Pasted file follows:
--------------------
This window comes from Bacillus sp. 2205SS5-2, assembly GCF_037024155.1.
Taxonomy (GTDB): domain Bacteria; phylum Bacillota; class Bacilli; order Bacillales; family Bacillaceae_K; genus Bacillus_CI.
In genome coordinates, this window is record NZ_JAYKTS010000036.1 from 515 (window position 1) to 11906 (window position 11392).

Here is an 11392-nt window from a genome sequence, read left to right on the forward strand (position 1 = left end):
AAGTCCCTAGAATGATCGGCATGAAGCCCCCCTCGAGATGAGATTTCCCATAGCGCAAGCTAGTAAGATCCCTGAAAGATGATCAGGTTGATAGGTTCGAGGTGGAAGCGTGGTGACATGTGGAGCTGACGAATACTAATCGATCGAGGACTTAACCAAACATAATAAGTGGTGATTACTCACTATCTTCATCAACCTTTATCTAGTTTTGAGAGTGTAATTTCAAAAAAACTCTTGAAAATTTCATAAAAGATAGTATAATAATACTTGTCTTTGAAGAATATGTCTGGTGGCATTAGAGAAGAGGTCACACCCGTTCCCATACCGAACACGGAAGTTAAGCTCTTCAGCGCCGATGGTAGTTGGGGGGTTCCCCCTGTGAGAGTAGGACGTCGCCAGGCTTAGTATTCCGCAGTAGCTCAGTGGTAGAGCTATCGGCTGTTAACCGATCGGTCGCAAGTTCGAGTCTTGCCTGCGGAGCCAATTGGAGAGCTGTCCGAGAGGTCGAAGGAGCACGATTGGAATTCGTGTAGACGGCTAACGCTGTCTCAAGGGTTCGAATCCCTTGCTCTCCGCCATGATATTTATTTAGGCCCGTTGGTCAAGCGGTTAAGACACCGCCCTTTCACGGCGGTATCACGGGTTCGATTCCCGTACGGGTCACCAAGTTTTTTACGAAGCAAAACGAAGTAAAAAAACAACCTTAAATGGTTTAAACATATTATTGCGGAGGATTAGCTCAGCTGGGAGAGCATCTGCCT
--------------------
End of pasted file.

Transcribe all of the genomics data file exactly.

This window comes from Bacillus sp. 2205SS5-2, assembly GCF_037024155.1.
Taxonomy (GTDB): domain Bacteria; phylum Bacillota; class Bacilli; order Bacillales; family Bacillaceae_K; genus Bacillus_CI.
In genome coordinates, this window is record NZ_JAYKTS010000036.1 from 515 (window position 1) to 11906 (window position 11392).

Here is an 11392-nt window from a genome sequence, read left to right on the forward strand (position 1 = left end):
AAGTCCCTAGAATGATCGGCATGAAGCCCCCCTCGAGATGAGATTTCCCATAGCGCAAGCTAGTAAGATCCCTGAAAGATGATCAGGTTGATAGGTTCGAGGTGGAAGCGTGGTGACATGTGGAGCTGACGAATACTAATCGATCGAGGACTTAACCAAACATAATAAGTGGTGATTACTCACTATCTTCATCAACCTTTATCTAGTTTTGAGAGTGTAATTTCAAAAAAACTCTTGAAAATTTCATAAAAGATAGTATAATAATACTTGTCTTTGAAGAATATGTCTGGTGGCATTAGAGAAGAGGTCACACCCGTTCCCATACCGAACACGGAAGTTAAGCTCTTCAGCGCCGATGGTAGTTGGGGGGTTCCCCCTGTGAGAGTAGGACGTCGCCAGGCTTAGTATTCCGCAGTAGCTCAGTGGTAGAGCTATCGGCTGTTAACCGATCGGTCGCAAGTTCGAGTCTTGCCTGCGGAGCCAATTGGAGAGCTGTCCGAGAGGTCGAAGGAGCACGATTGGAATTCGTGTAGACGGCTAACGCTGTCTCAAGGGTTCGAATCCCTTGCTCTCCGCCATGATATTTATTTAGGCCCGTTGGTCAAGCGGTTAAGACACCGCCCTTTCACGGCGGTATCACGGGTTCGATTCCCGTACGGGTCACCAAGTTTTTTACGAAGCAAAACGAAGTAAAAAAACAACCTTAAATGGTTTAAACATATTATTGCGGAGGATTAGCTCAGCTGGGAGAGCATCTGCCT